What was she talking about? I kept my gun trained on her and didn’t move. But neither did she. What was on the screen? I slowly stepped back, but didn’t move my gun. When I was in line with the screen, I glanced over at it and saw surveillance footage of Four’s room. My heart shriveled up in my chest and I almost dropped my gun. The time stamp said 4:36 p.m. Yesterday. Four was sitting on her bed, hugging her knees to her chest and crying. My chest tightened as the Man in the Hood suddenly appeared at the doorway and approached her.


“No,” I whispered.


The Man in the Hood held a gun out to Four and she took it without hesitation. Then, without any other exchange, Four disappeared through a secret door in her wall I never knew she had and was gone.


“Where did she go?” I asked, fully facing the screen now. “Where did she go? What did she do? What did you do?” I spun back to my mother and she just smirked at me again.


“Me?” she touched her chest, feigning innocence. “Little ol’ me?”

I looked back at the screen and the Man in the Hood reached up and pulled off the hood and the mask. My jaw dropped when instead of silky black hair black braids came tumbling out and I was staring straight at my face through the camera. It felt like a knife was being plunged into my chest as I locked eyes with myself.


“You should’ve protected her,” my mother said, driving the knife deeper. “But instead, you pushed her back into her pain.”


The room muted to gray again as another flood of confusion drowned my thoughts, but this time it was joined by a sea of guilt. What had I done? What did I make her do? What was wrong with me?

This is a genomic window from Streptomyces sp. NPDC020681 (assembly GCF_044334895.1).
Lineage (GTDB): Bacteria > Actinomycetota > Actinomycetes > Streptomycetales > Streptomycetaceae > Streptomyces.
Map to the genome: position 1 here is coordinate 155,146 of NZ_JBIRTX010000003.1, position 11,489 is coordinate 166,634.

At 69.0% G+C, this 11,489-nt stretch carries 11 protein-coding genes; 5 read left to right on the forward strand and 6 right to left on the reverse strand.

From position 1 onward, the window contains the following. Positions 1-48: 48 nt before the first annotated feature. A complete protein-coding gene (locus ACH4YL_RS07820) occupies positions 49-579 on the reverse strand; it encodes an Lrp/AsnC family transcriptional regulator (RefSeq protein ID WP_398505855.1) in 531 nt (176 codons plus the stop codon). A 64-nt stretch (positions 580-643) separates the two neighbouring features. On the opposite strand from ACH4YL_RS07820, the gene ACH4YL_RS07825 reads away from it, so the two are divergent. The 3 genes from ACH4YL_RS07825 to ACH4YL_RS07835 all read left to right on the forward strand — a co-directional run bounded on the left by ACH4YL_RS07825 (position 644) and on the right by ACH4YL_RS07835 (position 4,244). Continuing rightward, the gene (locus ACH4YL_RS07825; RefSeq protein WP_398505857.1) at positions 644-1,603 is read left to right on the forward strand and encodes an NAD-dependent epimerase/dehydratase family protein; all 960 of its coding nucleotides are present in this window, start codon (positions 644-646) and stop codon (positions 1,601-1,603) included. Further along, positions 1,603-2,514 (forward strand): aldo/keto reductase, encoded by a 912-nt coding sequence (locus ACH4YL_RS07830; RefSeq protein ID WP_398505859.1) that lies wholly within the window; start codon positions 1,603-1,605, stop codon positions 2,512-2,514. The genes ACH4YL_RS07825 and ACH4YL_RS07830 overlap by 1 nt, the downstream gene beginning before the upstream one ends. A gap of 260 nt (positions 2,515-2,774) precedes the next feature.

“You’re a vigilante by day and a villain by night,” my mother went on. “Like mother like daughter.”

“But…how?” I stuttered, watching myself leave Four’s room.

“What was that drink you always order? Iced caramel macchiato, three pumps of espresso, and one pump of Ambien? All it took was some tweaking in Mamma’s lab and that little drug turned you into a sleepwalking, sleeptalking, sleepkilling machine.”


I watched in horror as the screen switched and I was standing over Two’s body, mask and hood off. Then it flickered again and I was standing over Eight. It flickered again and I was standing over Three.


“The world needs better heroes,” I heard my mother say. “And I’m gonna give them to it.”


I lowered my head and felt my chest deflating. How could I have let this happen? 


“But I couldn’t have done it without you,” my mother went on, her voice sounding closer. “After all, I can’t be in two places at once.”


This whole time I was looking for an assassin and it had been me. The weight of it all came crashing down and I dropped my gun to the floor. She had drugged me. But I hadn’t resisted. Because she was right. I was just like her.


The next thing I knew, my mother was sweeping me off my feet and pinning me to the ground with her boot in my neck. She held her gun over my head and released the magazine inside so it dropped inches from my ear. Then I watched her pull a new magazine from her cloak with one word etched across it in red: CORRUPTION. 


She loaded it into her gun then knelt with her knee on my chest and pressed the barrel into my forehead.

“You will never be as good as you want to be,” she whispered to me. “Because you are as bad as you think you are.”





Original artwork by Alyssa Pfingst